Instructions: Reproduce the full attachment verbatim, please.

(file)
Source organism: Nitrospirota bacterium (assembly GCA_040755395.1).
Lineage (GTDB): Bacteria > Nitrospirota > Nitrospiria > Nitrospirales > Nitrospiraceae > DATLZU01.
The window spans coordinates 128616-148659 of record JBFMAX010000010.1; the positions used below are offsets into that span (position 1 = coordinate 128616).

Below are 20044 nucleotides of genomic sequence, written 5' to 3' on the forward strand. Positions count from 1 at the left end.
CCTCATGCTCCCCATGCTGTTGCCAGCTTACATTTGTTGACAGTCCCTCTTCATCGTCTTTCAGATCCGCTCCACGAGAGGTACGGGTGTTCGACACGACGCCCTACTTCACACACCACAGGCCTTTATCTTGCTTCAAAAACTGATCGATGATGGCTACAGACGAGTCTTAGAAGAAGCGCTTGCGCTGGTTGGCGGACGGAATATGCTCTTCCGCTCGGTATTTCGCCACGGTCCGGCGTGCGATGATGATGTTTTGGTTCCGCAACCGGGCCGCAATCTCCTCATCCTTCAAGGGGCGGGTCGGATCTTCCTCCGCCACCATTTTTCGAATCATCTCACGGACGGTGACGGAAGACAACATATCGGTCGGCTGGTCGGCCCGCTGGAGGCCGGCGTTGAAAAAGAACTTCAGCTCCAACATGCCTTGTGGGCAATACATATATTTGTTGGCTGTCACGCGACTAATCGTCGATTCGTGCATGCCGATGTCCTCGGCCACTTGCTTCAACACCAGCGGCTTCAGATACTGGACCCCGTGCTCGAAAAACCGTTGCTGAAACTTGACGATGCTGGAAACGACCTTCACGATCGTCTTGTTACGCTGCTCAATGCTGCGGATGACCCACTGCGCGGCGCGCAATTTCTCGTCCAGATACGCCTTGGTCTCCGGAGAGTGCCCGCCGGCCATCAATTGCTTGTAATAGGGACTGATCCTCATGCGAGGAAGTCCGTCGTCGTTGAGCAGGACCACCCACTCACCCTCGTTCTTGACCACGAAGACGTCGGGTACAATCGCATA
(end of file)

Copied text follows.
Source organism: Nitrospirota bacterium (assembly GCA_040755395.1).
Lineage (GTDB): Bacteria > Nitrospirota > Nitrospiria > Nitrospirales > Nitrospiraceae > DATLZU01.
The window spans coordinates 128616-148659 of record JBFMAX010000010.1; the positions used below are offsets into that span (position 1 = coordinate 128616).

Below are 20044 nucleotides of genomic sequence, written 5' to 3' on the forward strand. Positions count from 1 at the left end.
CCTCATGCTCCCCATGCTGTTGCCAGCTTACATTTGTTGACAGTCCCTCTTCATCGTCTTTCAGATCCGCTCCACGAGAGGTACGGGTGTTCGACACGACGCCCTACTTCACACACCACAGGCCTTTATCTTGCTTCAAAAACTGATCGATGATGGCTACAGACGAGTCTTAGAAGAAGCGCTTGCGCTGGTTGGCGGACGGAATATGCTCTTCCGCTCGGTATTTCGCCACGGTCCGGCGTGCGATGATGATGTTTTGGTTCCGCAACCGGGCCGCAATCTCCTCATCCTTCAAGGGGCGGGTCGGATCTTCCTCCGCCACCATTTTTCGAATCATCTCACGGACGGTGACGGAAGACAACATATCGGTCGGCTGGTCGGCCCGCTGGAGGCCGGCGTTGAAAAAGAACTTCAGCTCCAACATGCCTTGTGGGCAATACATATATTTGTTGGCTGTCACGCGACTAATCGTCGATTCGTGCATGCCGATGTCCTCGGCCACTTGCTTCAACACCAGCGGCTTCAGATACTGGACCCCGTGCTCGAAAAACCGTTGCTGAAACTTGACGATGCTGGAAACGACCTTCACGATCGTCTTGTTACGCTGCTCAATGCTGCGGATGACCCACTGCGCGGCGCGCAATTTCTCGTCCAGATACGCCTTGGTCTCCGGAGAGTGCCCGCCGGCCATCAATTGCTTGTAATAGGGACTGATCCTCATGCGAGGAAGTCCGTCGTCGTTGAGCAGGACCACCCACTCACCCTCGTTCTTGACCACGAAGACGTCGGGTACAATCGCATA